SKETCHBOOK - LECTURE, TIPS, ETC.
S3 - DAY ONE - Drawing The Figure - Drawing The Muscles
S3 - DAY THREE - Sketching & Drawing - Shading The Circle
S4 - DAY FOUR - Design & Layout - What Is A Subhead
What Is a Subhead?
Subheads are one of those page elements with which you will work often and you have to know how to approach them and how to lay them out. Their role is to break up the text and to give readers some clue what lies in the following paragraphs. This is why subheads should have meaning since they act like a headline for the upcoming text. This is neglected so often and I find myself so often reading the paragraphs that have no connection with the subhead.
In design sense subheads serve a purpose to break long text blocks so place them in strategically good spots. In this tutorial I will tell you which are the bad spots to place them so you will know how to avoid them.
S3 - DAY THREE - Advertising Design & Layout - What Is A Subhead
S3 - DAY FIVE - Creative Writing
Write down 5 headlines for this image - Product - Dog Food
S3 - DAY SIX - Art Movements And Styles - Art Nouveau - Circa 1890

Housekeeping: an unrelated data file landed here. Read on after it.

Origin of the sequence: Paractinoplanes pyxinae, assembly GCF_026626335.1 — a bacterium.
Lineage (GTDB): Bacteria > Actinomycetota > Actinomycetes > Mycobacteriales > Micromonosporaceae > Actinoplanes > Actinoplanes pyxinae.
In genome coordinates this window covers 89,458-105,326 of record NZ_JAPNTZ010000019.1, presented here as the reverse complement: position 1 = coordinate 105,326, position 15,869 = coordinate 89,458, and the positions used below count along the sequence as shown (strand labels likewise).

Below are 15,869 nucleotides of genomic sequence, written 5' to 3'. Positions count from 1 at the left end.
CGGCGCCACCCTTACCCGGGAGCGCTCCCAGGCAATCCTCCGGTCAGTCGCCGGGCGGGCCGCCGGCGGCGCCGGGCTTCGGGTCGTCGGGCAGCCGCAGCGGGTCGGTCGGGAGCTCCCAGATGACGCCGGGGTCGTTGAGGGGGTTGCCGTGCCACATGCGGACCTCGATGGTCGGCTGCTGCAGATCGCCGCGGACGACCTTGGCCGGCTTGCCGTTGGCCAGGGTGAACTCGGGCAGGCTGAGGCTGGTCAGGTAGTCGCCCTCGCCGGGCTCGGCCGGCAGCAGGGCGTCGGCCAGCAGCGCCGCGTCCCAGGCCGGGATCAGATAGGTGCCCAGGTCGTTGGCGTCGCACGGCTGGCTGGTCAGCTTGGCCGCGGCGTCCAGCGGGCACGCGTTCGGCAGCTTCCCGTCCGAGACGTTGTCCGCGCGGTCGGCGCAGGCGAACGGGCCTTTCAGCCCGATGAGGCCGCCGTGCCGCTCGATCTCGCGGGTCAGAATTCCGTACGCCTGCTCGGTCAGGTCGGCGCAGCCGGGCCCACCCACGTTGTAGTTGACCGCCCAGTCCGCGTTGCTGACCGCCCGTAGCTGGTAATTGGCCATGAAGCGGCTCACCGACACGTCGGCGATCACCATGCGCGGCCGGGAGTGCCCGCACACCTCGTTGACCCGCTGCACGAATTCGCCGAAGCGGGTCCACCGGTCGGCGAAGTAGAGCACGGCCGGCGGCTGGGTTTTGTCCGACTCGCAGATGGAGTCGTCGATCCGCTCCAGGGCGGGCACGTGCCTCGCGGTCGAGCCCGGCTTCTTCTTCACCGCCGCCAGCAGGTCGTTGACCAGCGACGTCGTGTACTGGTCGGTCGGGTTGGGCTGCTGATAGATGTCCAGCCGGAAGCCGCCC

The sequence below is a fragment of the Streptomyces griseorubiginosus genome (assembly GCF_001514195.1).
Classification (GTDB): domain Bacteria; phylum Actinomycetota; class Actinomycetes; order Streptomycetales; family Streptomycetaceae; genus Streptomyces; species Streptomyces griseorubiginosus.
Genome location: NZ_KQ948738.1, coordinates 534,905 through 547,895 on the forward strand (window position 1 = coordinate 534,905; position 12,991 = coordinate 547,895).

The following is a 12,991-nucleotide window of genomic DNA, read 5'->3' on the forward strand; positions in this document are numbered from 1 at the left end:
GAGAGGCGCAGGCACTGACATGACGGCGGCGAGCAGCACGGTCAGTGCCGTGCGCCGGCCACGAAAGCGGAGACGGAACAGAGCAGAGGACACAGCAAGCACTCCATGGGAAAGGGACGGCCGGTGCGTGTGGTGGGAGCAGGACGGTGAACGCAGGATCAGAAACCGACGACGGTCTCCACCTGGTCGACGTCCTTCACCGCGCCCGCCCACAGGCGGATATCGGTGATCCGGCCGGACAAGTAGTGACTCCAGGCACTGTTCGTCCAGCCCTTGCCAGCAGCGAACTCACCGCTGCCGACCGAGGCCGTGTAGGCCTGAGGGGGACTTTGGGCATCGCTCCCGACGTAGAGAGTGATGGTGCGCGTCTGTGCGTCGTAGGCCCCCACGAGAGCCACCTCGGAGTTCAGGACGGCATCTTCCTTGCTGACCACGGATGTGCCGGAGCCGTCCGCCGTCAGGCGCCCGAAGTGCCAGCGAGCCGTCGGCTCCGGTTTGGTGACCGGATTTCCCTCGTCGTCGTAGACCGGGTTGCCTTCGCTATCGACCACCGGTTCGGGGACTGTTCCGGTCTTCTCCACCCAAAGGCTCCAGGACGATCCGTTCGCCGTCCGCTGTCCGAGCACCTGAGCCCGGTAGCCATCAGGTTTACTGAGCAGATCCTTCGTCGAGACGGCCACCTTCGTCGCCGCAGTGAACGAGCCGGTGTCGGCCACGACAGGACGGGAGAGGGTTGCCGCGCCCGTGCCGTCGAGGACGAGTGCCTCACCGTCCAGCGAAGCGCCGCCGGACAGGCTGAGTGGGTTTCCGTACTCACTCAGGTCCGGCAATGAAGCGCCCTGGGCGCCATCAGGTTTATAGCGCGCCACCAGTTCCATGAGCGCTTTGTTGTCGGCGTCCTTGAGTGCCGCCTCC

English uses the French name Art Nouveau ("new art"). The style is related to, but not identical with, styles that emerged in many countries in Europe at about the same time: in Austria it is known as Secessionsstil after Wiener Secession, in Spanish Modernismo, in Catalan Modernisme, in Czech Secese, in Danish Skønvirke or Jugendstil, in German Jugendstil, Art Nouveau or Reformstil, in Hungarian Szecesszió, in Italian L'Art Nouveau, Stile floreale or Stile Liberty, in Norwegian Jugendstil, in Polish Secesja, in Slovak Secesia, in Russian Модерн (Modern), and Swedish Jugend.
Art Nouveau is considered a "total" art style, embracing architecture, graphic art, interior design, and most of the decorative arts including jewellery, furniture, textiles, household silver and other utensils, and lighting, as well as the fine arts. According to the philosophy of the style, art should be a way of life. For many well-off Europeans, it was possible to live in an art nouveau-inspired house with art nouveau furniture, silverware, fabrics, ceramics including tableware, jewellery, cigarette cases, etc. Artists desired to combine the fine arts and applied arts, even for utilitarian objects.